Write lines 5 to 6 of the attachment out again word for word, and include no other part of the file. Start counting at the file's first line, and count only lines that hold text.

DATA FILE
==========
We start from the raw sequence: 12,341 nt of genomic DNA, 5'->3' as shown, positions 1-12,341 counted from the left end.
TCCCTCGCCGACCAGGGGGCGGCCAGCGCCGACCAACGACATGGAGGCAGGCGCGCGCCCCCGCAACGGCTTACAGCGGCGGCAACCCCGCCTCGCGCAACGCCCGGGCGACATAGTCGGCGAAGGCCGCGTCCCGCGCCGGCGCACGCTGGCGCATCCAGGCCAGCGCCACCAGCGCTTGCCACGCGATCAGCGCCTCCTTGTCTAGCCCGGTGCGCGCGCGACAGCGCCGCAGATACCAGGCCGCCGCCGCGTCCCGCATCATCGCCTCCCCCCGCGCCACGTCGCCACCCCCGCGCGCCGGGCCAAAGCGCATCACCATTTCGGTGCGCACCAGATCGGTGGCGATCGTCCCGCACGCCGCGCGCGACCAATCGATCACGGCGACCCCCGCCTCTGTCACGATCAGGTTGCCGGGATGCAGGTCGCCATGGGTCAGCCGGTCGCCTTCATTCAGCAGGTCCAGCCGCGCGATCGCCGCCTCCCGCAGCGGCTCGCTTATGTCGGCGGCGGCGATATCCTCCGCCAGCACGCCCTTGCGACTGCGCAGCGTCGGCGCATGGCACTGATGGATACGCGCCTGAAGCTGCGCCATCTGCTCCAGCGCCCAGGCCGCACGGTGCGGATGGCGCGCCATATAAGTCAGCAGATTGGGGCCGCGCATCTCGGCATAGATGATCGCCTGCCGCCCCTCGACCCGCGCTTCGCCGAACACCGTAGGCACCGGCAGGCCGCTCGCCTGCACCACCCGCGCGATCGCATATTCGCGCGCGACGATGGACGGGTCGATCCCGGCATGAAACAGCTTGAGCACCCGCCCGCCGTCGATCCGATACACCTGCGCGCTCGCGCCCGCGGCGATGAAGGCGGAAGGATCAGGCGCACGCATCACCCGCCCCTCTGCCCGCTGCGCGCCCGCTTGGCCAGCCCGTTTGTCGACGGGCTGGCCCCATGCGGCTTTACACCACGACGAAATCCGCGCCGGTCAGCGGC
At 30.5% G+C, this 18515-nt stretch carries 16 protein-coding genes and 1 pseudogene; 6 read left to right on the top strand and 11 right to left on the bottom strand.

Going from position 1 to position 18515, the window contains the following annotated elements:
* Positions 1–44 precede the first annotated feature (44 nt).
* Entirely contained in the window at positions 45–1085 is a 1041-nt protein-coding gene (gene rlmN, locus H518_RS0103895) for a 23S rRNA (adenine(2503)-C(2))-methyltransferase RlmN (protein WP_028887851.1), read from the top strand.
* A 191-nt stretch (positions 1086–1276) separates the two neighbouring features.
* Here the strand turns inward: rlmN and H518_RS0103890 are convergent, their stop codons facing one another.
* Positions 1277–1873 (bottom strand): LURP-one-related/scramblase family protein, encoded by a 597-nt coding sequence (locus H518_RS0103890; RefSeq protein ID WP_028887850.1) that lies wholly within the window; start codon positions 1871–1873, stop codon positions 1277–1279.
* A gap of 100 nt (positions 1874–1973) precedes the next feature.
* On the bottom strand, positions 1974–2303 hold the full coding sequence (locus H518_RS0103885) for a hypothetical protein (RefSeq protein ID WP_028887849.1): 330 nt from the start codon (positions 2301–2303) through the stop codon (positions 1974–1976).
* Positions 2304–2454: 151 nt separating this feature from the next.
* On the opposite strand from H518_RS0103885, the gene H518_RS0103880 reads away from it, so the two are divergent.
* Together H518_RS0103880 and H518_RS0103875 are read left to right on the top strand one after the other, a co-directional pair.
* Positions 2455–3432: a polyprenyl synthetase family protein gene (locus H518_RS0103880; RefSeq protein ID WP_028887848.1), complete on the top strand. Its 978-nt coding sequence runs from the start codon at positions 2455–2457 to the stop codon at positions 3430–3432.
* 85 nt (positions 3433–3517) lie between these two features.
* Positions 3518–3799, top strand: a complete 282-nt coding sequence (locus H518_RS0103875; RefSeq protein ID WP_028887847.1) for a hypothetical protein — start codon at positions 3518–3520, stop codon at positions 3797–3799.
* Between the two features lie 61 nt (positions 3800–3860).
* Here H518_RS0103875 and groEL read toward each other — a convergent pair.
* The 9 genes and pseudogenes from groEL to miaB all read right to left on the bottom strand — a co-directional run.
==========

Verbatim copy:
* Positions 1–44 precede the first annotated feature (44 nt).
* Entirely contained in the window at positions 45–1085 is a 1041-nt protein-coding gene (gene rlmN, locus H518_RS0103895) for a 23S rRNA (adenine(2503)-C(2))-methyltransferase RlmN (protein WP_028887851.1), read from the top strand.